Sunday, December 25, 2016

A Ghazal by Zafar

A beautiful Ghazal of Bahadur Shah Zafar, who lived in the times of Ghalib, partly rendered by Bhupinder with almost no music.

या मुझे अफसर-ए-शाहाना बनाया होता
या मेरा ताज गदायाना बनाया होता।

(अफसर-ए-शाहाना = king of kings, गदायाना = that of a beggar/hermit)

अपना दीवाना बनाया होता तू ने
क्यों ख़िरद-मंद बनाया? ना बनाया होता।

(ख़िरद-मंद = wise)

ख़ाक़सारी के लिए गरचे बनाया था मुझे
काश संगे-दरे-जानाना बनाया होता।

(ख़ाक़सारी = to be humiliated as dust, गरचे = if, संगे-दरे-जानाना = next to the door of my beloved)

नशा-ए-इश्क़ का गर ज़र्फ़ दिया था मुझको
उम्र का तंग न पैमाना बनाया होता।

(गर = अगर/if, ज़र्फ़ = ability to bear)

दिले-सद-चक बनाया तो बला से लेकिन
ज़ुल्फ़-ए-मुश्किन का तेरे शाना बनाया होता।

(दिले-सद-चक = a heart torn a hundred times, ज़ुल्फ़-ए-मुश्किन = fragrant hair, शाना = shoulder)

सूफियों के ना था लायक-ए-सोहबत तो मुझे
क़ाबिले-जलसा-ए-रिन्दाना बनाया होता।

(क़ाबिले-जलसा-ए-रिन्दाना = able to enjoy drunken orgies)

था जलाना ही अगर दूरी-ए-साक़ी से मुझे
तो चराग़े-दर-ए-मयख़ाना बनाया होता।

रोज़ मामूरा-ए-दुनिया में खराबी है 'ज़फर'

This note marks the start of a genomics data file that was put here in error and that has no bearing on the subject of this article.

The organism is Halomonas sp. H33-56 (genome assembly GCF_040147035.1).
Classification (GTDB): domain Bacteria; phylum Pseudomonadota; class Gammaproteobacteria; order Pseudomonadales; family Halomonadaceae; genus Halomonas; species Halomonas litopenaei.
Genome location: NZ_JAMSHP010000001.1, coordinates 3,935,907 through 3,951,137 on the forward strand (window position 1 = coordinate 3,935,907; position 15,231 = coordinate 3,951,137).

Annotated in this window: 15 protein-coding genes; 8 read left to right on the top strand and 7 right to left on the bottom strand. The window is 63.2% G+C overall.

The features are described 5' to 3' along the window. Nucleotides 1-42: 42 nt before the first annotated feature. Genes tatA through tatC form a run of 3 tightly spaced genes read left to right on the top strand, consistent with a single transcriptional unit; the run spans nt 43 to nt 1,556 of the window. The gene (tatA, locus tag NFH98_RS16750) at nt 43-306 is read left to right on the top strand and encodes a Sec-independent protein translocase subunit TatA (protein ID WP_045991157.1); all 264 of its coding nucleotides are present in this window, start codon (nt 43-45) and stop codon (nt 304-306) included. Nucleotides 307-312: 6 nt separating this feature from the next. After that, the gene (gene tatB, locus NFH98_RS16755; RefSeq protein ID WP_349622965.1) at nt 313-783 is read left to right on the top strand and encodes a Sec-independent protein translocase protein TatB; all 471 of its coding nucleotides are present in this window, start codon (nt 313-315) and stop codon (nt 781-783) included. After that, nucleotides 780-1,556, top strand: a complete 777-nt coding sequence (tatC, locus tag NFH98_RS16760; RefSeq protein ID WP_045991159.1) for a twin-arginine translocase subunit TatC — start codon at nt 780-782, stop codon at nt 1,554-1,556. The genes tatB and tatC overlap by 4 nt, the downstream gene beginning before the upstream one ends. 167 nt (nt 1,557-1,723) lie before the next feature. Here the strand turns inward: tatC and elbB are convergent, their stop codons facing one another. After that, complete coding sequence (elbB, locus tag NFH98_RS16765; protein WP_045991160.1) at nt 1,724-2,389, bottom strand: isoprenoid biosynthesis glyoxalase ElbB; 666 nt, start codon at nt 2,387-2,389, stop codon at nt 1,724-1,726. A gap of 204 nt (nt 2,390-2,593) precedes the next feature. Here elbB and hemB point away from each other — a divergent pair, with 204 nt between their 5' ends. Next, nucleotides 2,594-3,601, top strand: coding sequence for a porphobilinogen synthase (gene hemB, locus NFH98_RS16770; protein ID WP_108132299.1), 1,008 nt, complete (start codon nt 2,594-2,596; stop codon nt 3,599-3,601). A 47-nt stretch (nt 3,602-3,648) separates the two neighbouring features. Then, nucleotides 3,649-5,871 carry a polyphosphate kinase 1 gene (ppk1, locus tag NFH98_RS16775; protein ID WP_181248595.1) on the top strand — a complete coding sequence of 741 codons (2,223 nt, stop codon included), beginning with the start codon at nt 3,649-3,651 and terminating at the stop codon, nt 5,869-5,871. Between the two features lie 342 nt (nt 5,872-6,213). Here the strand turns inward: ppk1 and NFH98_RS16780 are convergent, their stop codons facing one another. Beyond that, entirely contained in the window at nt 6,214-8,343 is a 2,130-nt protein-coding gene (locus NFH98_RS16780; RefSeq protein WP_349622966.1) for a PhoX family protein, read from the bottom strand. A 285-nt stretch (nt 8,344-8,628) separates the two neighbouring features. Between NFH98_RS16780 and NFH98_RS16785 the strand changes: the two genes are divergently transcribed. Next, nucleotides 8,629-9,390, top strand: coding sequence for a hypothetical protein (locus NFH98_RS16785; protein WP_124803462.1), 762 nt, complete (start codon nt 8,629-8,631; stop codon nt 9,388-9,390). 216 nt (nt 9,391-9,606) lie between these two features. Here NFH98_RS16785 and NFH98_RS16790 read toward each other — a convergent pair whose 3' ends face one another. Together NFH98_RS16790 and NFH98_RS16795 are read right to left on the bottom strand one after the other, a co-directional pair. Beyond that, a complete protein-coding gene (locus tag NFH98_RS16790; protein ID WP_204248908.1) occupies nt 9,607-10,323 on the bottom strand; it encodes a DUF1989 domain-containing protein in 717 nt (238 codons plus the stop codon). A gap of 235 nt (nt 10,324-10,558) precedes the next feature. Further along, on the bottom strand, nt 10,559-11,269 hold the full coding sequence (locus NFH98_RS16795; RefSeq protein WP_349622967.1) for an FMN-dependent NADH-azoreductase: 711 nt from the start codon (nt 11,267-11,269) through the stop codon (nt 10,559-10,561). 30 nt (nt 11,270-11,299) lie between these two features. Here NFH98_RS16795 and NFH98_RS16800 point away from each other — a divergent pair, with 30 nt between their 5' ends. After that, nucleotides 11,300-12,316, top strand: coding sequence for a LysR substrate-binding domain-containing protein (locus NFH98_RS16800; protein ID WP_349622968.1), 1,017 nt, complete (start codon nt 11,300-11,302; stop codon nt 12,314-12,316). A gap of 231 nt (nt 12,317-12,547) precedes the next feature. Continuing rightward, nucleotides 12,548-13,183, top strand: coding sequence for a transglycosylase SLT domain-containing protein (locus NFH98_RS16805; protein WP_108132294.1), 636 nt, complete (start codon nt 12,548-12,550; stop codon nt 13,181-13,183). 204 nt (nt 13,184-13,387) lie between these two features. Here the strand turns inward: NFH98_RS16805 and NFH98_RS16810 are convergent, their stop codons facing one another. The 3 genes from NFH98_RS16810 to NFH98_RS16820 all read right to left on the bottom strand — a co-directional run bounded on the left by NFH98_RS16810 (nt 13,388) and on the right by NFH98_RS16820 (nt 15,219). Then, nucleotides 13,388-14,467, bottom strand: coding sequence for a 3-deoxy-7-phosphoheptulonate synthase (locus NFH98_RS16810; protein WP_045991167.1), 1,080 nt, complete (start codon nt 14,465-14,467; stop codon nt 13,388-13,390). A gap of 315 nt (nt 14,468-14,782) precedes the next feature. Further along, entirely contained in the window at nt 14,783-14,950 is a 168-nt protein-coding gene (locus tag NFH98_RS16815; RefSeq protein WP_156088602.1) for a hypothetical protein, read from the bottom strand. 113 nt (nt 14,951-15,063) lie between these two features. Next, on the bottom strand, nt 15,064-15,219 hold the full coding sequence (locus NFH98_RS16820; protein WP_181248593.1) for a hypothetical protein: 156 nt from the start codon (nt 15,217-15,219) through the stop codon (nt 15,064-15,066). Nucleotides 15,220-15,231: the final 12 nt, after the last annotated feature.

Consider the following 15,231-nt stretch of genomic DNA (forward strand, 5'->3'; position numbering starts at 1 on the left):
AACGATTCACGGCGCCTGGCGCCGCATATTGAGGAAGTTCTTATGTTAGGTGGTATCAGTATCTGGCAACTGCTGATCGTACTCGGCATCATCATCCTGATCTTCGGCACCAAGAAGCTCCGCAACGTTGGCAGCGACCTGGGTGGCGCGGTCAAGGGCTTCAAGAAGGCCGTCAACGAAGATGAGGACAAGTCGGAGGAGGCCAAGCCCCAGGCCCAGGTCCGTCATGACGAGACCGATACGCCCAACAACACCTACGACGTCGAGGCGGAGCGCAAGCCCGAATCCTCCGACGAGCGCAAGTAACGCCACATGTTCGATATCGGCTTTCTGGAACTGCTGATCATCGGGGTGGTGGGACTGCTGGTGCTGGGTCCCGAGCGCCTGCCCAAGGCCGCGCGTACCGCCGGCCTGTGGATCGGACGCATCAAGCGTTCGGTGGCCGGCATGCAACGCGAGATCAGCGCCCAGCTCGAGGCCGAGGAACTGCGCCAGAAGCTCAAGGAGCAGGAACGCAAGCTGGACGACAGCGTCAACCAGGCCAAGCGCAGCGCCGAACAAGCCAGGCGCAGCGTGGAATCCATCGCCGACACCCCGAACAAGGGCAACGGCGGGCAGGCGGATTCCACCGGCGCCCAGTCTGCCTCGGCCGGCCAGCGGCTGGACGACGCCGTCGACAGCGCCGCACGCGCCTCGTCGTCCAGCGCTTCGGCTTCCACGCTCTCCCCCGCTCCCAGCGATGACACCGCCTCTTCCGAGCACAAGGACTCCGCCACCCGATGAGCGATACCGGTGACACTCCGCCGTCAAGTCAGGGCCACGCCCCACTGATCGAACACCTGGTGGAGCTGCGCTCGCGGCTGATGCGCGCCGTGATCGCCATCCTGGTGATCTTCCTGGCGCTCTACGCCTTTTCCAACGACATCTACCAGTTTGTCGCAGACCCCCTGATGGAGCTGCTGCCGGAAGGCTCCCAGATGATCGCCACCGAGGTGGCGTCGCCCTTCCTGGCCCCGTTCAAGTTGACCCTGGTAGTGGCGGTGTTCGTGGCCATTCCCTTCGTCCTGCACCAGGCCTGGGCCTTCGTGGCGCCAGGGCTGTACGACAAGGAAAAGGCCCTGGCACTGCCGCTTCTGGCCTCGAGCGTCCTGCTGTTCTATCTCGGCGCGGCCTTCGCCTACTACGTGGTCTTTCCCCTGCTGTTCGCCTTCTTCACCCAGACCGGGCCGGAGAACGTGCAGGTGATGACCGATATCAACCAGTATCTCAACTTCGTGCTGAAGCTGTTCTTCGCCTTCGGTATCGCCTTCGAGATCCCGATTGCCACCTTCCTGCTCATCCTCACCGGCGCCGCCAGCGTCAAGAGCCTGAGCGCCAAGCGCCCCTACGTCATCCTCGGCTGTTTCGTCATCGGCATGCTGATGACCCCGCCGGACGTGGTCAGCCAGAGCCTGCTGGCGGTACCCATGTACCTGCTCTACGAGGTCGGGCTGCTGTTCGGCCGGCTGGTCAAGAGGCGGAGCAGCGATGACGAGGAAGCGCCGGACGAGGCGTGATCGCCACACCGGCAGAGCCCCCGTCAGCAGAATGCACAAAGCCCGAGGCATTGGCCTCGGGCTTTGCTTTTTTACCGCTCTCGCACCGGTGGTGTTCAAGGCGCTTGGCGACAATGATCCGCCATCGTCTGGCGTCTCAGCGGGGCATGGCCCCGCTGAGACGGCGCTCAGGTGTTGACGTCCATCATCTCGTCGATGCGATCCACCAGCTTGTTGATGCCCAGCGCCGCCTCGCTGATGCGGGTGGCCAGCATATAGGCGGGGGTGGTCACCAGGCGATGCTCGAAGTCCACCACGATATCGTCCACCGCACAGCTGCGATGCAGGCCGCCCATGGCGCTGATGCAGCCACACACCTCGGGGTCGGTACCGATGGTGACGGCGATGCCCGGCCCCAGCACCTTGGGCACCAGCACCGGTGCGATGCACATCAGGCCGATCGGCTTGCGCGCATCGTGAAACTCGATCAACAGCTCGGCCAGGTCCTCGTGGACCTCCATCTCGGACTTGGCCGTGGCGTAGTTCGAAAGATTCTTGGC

ऐसी बस्ती से तो वीराना बनाया होता।

(मामूरा = mundane, मामूरा-ए-दुनिया = day-to-day life)

या मुझे अफसर-ए-शाहाना बनाया होता
या मेरा ताज गदायाना बनाया होता।

Friday, December 23, 2016

A Ghazal by Mir Taqi Mir

This Ghazal was partially rendered by the legendary Lata Mangeshkar in the film Bazaar:

Written by Mir Taqi Mir (18th century), the full Ghazal follows:

फ़कीराना आए सदा कर चले
मियाँ खुश रहो हम दुआ कर चले
Mendicant like i came and part
Praying that you be blessed.
जो तुझ बिन न जीने को कहते थे हम
सो इस अहद को अब वफ़ा कर चले
Without you i would not live,
Behold, this pledge i now redeem.
कोई ना-उम्मीदाना करते निगाह
सो तुम हम से मुँह भी छिपा कर चले
A hopeless glance I could have cast,
But you even hid your face walking past me.
बहुत आरज़ू थी गली की तेरी
सो याँ से लहू में नहा कर चले
I longed to come your way
And I started from here (याँ से) bathed in blood.
दिखाई दिए यूं कि बेखुद किया